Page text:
I was at the Balmoral, having missed the ICES event because of a clashing mixture of personal and professional activity. A video clip from an interview Ray had done with Sujatha Jayewardene on Rupavahini in 1990, brought the man back into the room.  It was as if he was there with us once more, with that characteristic stammer, and self-deprecating sense of humour.  I loved hearing  the story of how, at seven years, he decided to fly, using the umbrellas of the Buddhist priests who had come to his grandmother’s house for a dane (almsgiving) as parachutes as he jumped off the first floor balcony, landing repeatedly in the flower beds! This early landing experience was a prelude to other unusual landings made in the aircraft he built, such as on the lawn in front of the Town Hall (with the excuse that he needed to go to the toilet!) or on to Geoffrey Bawa’s roof in Lunuganga. 

I got to know (and love) Ray Wijewardene, when I was the Country Director of Intermediate Technology Development Group (ITDG) now called Practical Action, an organization started by Fritz Schumacher of Small is Beautiful fame.  Ray was, like Schumacher, a thinker who dared to imagine a different world – and it was to this imagination that we at ITDG looked for inspiration.  Ray was a regular participant in all our discussions on renewable energy, alternate means of transport and the like. When I left ITDG to lead the team at the International Forum on Rural Transport and Development (IFRTD) in London, interactions with Ray became less frequent, though I tried to make it a point to meet him on my annual visits to Colombo.  Imagine my delight when it was Ray’s name that was drawn from that of many who had responded to a readership questionnaire in IFRTD’s newsletter, Forum News.   The draw entitled him to a prepaid flight ticket to South Africa.  Ray was delighted that he was able to visit the country (even with the penance of attending an IFRTD meeting as a condition), and in his characteristic old-world gentlemanly style insisted that he treat me and my colleague, Mike Noyes, to a slap up dinner.   To Ray, like my dad and others of that generation, chivalry came naturally, and while I do not necessarily bemoan its disappearance, I certainly loved the way it manifested itself so easily in their actions.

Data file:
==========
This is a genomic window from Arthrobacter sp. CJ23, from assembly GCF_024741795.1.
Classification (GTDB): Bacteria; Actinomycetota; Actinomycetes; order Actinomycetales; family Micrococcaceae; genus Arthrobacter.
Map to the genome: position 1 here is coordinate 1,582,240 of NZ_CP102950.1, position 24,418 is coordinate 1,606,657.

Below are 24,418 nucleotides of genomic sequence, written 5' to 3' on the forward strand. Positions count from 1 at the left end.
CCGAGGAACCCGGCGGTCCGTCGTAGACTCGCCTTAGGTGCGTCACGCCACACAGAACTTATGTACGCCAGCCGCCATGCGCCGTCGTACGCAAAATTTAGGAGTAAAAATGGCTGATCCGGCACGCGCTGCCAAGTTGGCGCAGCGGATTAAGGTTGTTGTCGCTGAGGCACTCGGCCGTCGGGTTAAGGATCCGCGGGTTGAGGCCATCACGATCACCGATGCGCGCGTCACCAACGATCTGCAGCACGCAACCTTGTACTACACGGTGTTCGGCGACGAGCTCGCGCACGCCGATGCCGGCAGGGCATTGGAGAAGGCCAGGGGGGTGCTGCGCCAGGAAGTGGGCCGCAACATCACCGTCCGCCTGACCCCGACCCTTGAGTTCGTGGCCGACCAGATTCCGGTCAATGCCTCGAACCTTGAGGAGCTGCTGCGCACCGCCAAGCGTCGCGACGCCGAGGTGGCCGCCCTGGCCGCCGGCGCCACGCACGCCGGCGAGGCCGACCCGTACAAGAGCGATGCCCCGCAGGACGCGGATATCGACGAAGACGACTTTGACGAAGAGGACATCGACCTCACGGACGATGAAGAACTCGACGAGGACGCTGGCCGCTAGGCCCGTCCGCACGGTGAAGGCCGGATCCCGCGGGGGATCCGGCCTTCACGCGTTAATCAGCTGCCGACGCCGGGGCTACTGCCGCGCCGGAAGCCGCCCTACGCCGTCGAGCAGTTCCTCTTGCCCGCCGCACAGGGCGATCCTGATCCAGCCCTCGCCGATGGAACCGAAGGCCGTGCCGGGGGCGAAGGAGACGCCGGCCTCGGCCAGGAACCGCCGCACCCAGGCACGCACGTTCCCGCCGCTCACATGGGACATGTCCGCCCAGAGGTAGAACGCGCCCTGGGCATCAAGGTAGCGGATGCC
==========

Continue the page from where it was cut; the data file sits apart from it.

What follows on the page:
I believe Ray was a little bemused how I, a woman, could be so interested in technology – in micro hydro  or dendro energy, in alternate means of transport, in labour based road building etc – to head an organization like ITDG.  I don’t think I ever let on that my interest was not in the science, the electrics or the mechanics, but in the social aspects of technology development and use – for whom is technology being developed, and by whom. Ray may have twigged this somewhat when he attended a Balancing the Load workshop IFRTD organised in Marawila.  Balancing the Load was a programme of research in Asia and Africa , that looked at issues of gender, women and transport.  Many of the women participants came from a strong feminist background, and at one point in the workshop deliberations I found Ray and  John Diandas (another great in the field of transport) seated dejectedly on a step outside the meeting room,  “why do these women hate us (men) so much?” they wanted to know!

I have talked about Ray’s legacy in a previous blog post.  The presentations at the Balmoral last evening brought out memories of the man that he was – quick to flare up, but equally quick to apologise, a perfectionist able to learn from (and admit to) his mistakes, a scientist with no inclination towards ‘guru mushtiya’ or for hoarding knowledge but happy to share it with others, a great man who supported rather than patronised young people,  a man with a sense of humour and a naughty twinkle in his eye.  Ray was not anti-establishment in the sense that some revolutionaries are – but he engaged with the establishment critically, recognizing what many eminent Sri Lankans are still to recognize, that business as usual is no longer viable, that we need to re-imagine our economy, our development in the context of a changing planet. I was really pleased that the Ray Wijewardene Charitable Trust chose Otara Gunewardene as the Chief Guest, and that her message emphasised the need to respect our natural heritage.   I wish that there could have been more people reflecting on Ray than hosting the Blairs, and can only  hope that in this changed political environment, Ray’s work will provide a backdrop that will influence the politics and economics of the country he so truly loved.